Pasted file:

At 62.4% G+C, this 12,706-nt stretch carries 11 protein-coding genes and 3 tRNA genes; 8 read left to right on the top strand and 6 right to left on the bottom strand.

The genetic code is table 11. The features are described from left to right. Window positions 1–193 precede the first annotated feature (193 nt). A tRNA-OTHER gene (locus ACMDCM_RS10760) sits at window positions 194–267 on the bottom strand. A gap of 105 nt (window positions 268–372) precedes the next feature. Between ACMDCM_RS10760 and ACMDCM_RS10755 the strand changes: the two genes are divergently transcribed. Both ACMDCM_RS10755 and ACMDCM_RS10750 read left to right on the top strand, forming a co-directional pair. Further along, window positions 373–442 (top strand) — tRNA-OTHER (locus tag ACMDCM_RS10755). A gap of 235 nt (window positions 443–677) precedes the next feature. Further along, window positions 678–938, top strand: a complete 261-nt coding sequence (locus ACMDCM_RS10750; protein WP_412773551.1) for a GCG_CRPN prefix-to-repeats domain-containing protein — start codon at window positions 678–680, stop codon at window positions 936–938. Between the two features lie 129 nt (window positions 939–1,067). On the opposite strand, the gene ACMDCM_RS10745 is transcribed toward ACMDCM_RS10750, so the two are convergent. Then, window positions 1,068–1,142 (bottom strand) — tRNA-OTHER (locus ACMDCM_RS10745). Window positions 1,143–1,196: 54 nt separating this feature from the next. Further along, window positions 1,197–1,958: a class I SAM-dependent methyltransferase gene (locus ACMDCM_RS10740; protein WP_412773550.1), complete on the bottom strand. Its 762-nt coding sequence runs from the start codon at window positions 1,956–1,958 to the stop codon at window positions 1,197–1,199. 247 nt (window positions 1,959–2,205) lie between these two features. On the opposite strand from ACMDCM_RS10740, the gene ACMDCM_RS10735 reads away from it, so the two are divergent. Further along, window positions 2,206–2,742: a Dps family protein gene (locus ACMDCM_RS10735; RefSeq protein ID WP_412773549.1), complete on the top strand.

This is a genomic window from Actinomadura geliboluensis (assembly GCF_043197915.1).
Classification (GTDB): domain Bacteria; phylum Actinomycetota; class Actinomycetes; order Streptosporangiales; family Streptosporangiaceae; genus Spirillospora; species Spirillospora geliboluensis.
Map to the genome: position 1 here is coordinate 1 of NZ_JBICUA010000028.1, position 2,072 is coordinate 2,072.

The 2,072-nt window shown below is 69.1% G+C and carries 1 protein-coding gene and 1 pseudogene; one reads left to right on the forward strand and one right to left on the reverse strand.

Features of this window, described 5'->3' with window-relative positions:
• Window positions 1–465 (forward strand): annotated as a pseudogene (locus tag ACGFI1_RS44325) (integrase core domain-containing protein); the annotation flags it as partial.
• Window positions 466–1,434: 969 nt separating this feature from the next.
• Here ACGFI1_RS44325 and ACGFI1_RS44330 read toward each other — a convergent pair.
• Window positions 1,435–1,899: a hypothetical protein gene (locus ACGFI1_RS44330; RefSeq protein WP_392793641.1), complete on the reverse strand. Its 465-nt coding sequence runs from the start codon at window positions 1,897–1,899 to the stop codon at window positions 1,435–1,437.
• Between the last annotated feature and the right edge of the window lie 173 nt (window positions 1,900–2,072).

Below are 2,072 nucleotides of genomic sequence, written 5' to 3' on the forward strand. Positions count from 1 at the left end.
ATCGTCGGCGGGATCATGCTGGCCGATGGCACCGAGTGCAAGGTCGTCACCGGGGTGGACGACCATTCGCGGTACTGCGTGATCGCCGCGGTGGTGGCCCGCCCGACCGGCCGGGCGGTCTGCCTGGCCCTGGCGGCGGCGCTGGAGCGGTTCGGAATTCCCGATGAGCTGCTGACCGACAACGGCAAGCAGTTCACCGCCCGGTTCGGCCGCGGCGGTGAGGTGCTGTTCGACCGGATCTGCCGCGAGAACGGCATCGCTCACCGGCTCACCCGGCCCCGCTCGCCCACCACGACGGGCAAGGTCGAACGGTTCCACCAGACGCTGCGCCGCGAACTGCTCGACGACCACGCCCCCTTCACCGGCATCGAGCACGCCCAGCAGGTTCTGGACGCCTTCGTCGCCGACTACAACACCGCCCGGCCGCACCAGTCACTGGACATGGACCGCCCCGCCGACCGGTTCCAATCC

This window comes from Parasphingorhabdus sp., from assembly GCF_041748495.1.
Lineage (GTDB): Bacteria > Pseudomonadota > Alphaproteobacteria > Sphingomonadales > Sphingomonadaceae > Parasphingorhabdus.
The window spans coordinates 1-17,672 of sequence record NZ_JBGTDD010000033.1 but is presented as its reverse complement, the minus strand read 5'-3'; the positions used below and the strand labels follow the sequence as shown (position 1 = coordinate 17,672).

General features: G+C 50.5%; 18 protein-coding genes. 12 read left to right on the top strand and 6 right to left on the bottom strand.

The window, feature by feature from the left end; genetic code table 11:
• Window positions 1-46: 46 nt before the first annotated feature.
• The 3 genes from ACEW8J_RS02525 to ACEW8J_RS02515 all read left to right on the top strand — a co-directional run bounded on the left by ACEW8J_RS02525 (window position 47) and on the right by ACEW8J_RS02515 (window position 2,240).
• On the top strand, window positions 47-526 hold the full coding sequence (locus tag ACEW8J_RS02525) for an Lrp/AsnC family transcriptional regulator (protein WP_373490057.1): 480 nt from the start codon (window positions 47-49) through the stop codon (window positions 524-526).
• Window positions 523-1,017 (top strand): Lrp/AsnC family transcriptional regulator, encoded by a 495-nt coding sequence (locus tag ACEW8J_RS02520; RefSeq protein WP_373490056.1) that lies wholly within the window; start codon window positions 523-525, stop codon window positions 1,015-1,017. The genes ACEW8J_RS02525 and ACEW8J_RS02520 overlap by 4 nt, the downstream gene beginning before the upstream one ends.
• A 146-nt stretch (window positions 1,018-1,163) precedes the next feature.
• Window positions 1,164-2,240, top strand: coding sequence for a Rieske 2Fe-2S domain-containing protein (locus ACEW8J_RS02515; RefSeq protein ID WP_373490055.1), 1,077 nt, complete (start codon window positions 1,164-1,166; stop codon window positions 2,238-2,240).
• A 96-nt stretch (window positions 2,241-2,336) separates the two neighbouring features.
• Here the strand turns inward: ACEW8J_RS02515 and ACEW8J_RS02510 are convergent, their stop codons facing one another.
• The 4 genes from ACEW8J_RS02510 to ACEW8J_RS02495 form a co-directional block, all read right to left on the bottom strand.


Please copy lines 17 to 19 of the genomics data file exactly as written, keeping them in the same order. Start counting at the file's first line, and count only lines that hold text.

The window spans coordinates 1-17,672 of sequence record NZ_JBGTDD010000033.1 but is presented as its reverse complement, the minus strand read 5'-3'; the positions used below and the strand labels follow the sequence as shown (position 1 = coordinate 17,672).

General features: G+C 50.5%; 18 protein-coding genes. 12 read left to right on the top strand and 6 right to left on the bottom strand.

The window, feature by feature from the left end; genetic code table 11: